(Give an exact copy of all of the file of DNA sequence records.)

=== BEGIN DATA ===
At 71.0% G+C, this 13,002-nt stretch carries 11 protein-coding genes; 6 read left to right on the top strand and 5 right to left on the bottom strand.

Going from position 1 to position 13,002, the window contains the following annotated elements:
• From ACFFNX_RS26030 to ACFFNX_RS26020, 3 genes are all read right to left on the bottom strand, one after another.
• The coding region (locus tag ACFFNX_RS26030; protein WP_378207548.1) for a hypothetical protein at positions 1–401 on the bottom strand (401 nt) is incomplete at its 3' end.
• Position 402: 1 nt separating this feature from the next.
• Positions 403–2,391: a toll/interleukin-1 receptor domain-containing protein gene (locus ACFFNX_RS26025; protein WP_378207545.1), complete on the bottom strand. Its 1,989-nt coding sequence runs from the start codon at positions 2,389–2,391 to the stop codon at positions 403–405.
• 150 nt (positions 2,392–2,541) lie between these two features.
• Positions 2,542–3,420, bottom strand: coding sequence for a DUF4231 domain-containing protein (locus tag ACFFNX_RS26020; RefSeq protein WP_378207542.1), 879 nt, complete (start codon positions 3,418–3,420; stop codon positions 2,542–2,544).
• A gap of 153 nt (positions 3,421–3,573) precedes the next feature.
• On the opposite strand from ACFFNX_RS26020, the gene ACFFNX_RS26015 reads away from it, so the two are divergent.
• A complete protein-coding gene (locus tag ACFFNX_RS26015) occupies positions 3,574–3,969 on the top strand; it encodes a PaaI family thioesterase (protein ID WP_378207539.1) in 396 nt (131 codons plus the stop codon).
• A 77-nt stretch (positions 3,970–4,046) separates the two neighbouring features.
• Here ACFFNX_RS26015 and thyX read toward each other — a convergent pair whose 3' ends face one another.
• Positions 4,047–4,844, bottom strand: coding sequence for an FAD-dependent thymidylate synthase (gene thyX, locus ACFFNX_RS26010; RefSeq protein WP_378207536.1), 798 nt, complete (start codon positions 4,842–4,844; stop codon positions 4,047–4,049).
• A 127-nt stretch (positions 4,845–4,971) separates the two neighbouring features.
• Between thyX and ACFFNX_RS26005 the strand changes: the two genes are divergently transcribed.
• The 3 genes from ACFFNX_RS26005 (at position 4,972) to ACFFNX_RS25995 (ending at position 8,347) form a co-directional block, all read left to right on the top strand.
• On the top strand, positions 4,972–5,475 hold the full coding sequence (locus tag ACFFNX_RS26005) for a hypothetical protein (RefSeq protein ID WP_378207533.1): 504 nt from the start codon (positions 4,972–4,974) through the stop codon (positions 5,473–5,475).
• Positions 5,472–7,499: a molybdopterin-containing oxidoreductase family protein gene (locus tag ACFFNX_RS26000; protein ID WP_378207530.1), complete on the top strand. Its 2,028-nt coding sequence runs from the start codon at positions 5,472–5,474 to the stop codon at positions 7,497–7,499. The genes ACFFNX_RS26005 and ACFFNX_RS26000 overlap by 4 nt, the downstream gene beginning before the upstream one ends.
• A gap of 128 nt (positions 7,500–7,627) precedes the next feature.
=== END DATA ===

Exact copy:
At 71.0% G+C, this 13,002-nt stretch carries 11 protein-coding genes; 6 read left to right on the top strand and 5 right to left on the bottom strand.

Going from position 1 to position 13,002, the window contains the following annotated elements:
• From ACFFNX_RS26030 to ACFFNX_RS26020, 3 genes are all read right to left on the bottom strand, one after another.
• The coding region (locus tag ACFFNX_RS26030; protein WP_378207548.1) for a hypothetical protein at positions 1–401 on the bottom strand (401 nt) is incomplete at its 3' end.
• Position 402: 1 nt separating this feature from the next.
• Positions 403–2,391: a toll/interleukin-1 receptor domain-containing protein gene (locus ACFFNX_RS26025; protein WP_378207545.1), complete on the bottom strand. Its 1,989-nt coding sequence runs from the start codon at positions 2,389–2,391 to the stop codon at positions 403–405.
• 150 nt (positions 2,392–2,541) lie between these two features.
• Positions 2,542–3,420, bottom strand: coding sequence for a DUF4231 domain-containing protein (locus tag ACFFNX_RS26020; RefSeq protein WP_378207542.1), 879 nt, complete (start codon positions 3,418–3,420; stop codon positions 2,542–2,544).
• A gap of 153 nt (positions 3,421–3,573) precedes the next feature.
• On the opposite strand from ACFFNX_RS26020, the gene ACFFNX_RS26015 reads away from it, so the two are divergent.
• A complete protein-coding gene (locus tag ACFFNX_RS26015) occupies positions 3,574–3,969 on the top strand; it encodes a PaaI family thioesterase (protein ID WP_378207539.1) in 396 nt (131 codons plus the stop codon).
• A 77-nt stretch (positions 3,970–4,046) separates the two neighbouring features.
• Here ACFFNX_RS26015 and thyX read toward each other — a convergent pair whose 3' ends face one another.
• Positions 4,047–4,844, bottom strand: coding sequence for an FAD-dependent thymidylate synthase (gene thyX, locus ACFFNX_RS26010; RefSeq protein WP_378207536.1), 798 nt, complete (start codon positions 4,842–4,844; stop codon positions 4,047–4,049).
• A 127-nt stretch (positions 4,845–4,971) separates the two neighbouring features.
• Between thyX and ACFFNX_RS26005 the strand changes: the two genes are divergently transcribed.
• The 3 genes from ACFFNX_RS26005 (at position 4,972) to ACFFNX_RS25995 (ending at position 8,347) form a co-directional block, all read left to right on the top strand.
• On the top strand, positions 4,972–5,475 hold the full coding sequence (locus tag ACFFNX_RS26005) for a hypothetical protein (RefSeq protein ID WP_378207533.1): 504 nt from the start codon (positions 4,972–4,974) through the stop codon (positions 5,473–5,475).
• Positions 5,472–7,499: a molybdopterin-containing oxidoreductase family protein gene (locus tag ACFFNX_RS26000; protein ID WP_378207530.1), complete on the top strand. Its 2,028-nt coding sequence runs from the start codon at positions 5,472–5,474 to the stop codon at positions 7,497–7,499. The genes ACFFNX_RS26005 and ACFFNX_RS26000 overlap by 4 nt, the downstream gene beginning before the upstream one ends.
• A gap of 128 nt (positions 7,500–7,627) precedes the next feature.